Energy deregulation is one of the ways in which many states across America can keep the cost of electricity low, fair and reasonable for all consumers.

In many areas of the United States, energy deregulation took effect in 1992 when congress passed the Energy Policy Act. This Act amended utility laws, created mandates and set many goals to change the way consumers in the United States used energy. These changes also had an effect on the Public Utility Holding Company Act of 1936 and the Public Utility Regulatory Policies Act of 1978. Both policies required amendments to allow new rate-making standards and wholesale electricity sales.

Impact of Deregulation on Electricity Prices

While many elements of the energy industry are complex, energy deregulation itself is really quite simple.

In a regulated energy market, the utility is responsible for handling all areas of business — from generation to customer service. In a deregulated market, one area of business — supply — is separated from the utility. This separation gives organizations known as electricity providers or suppliers the opportunity to establish themselves within the energy market. What this really means is that instead of having a limited number of utilities (and in many cases only one utility) to choose from, customers have many electricity provider rates, plans and options to choose from.

Ultimately, energy deregulation breaks apart the monopolies that can form around a utility.

After all, if a utility controls the entire energy process from start to finish, there is no real incentive for them to keep rates low, innovate, or provide products and services that are exceptional.  That doesn’t mean the average utility in a regulated market doesn’t strive to do all of those things already — it means they simply don’t have any competition to force them to do so.  On the other hand, in a deregulated market, having many different electricity providers generates competition because consumers are not required to remain with those providers and can switch at any time.

In order for an electricity provider to attract and retain their customers, they need to offer the best services at the best rates.  That’s why it’s advantageous to get a quote for electricity, whether it be for your home or business, so you can compare rates and plans of numerous companies in your area in one place.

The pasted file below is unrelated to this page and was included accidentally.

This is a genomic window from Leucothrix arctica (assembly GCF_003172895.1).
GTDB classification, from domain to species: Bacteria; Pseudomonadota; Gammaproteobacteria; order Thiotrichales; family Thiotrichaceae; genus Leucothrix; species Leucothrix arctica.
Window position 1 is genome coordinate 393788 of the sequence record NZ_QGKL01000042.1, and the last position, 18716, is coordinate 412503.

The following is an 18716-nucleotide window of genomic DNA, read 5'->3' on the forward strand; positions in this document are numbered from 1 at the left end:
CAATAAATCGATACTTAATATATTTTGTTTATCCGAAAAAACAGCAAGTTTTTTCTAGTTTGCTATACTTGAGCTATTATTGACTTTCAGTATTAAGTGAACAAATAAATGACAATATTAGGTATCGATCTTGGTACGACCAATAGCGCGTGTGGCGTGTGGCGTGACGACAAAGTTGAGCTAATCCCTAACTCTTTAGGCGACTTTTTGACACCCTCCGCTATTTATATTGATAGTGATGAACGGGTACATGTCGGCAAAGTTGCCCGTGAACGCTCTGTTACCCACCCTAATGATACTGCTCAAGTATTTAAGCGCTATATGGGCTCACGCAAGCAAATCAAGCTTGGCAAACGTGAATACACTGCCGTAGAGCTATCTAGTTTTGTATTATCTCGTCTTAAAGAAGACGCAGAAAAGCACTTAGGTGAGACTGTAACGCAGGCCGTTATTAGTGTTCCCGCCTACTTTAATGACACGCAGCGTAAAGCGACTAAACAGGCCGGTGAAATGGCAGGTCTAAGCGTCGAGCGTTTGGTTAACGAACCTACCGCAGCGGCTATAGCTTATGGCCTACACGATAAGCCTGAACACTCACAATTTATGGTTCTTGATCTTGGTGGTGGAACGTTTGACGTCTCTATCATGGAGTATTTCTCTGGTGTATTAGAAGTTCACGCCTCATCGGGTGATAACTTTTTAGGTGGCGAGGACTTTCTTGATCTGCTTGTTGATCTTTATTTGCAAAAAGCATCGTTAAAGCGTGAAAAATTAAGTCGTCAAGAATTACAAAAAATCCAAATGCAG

Quotes in Deregulated Markets

In the United States, there are millions of people living in deregulated electricity markets.  It’s important to note that while a state itself might be considered to have a deregulated electricity market, none of them are entirely deregulated. These states include:

  • Texas
  • Pennsylvania
  • Illinois
  • Washington D.C.
  • Connecticut
  • Ohio
  • Maine
  • New York
  • New Jersey
  • Delaware
  • Maryland
  • Oregon
  • Massachusetts
  • Michigan
  • New Hampshire

Texas, for example, is only 85% deregulated. Ultimately, in states that do operate a deregulated market to some extent, many of the major cities are deregulated providing access to consumer choice programs to millions. Some of these major cities include:

  • Houston
  • Dallas
  • Canton
  • Bridgeport
  • Bristol
  • Danbury
  • Greenwich
  • Fairfield
  • Hamden
  • Hartford
  • New Britain
  • New Haven
  • Norwalk Stamford
  • Waterbury
  • West Hartford
  • Chicago
  • Springfield
  • Rockford
  • Aurora
  • Joliet
  • Naperville
  • Peoria
  • Elgin
  • Waukegan
  • Akron
  • Canton
  • Cincinnati
  • Cleveland
  • Columbus
  • Dayton
  • Elyria
  • Euclid
  • Hamilton
  • Kettering
  • Lakewood
  • Mansfield
  • Middletown
  • Newark
  • Parma
  • Toledo
  • Youngstown
  • Abington
  • Allentown
  • Altoona
  • Bethlehem
  • Carlisle
  • Erie
  • Gettysburg
  • Harrisburgh
  • Lancaster
  • Philadelphia
  • Pittsburgh
  • Scranton
  • Reading
  • West Chester
  • York
  • McKinney
  • Fort Worth
  • Corpus Christi
  • Waco
  • Plano
  • Arlington
  • San Angelo
  • Denton
  • Galveston
  • Tyler
  • Wichita Falls
  • Katy
  • Midland
  • Irving
  • Abilene Pearland
  • Texas City
  • Pasadena
  • Odessa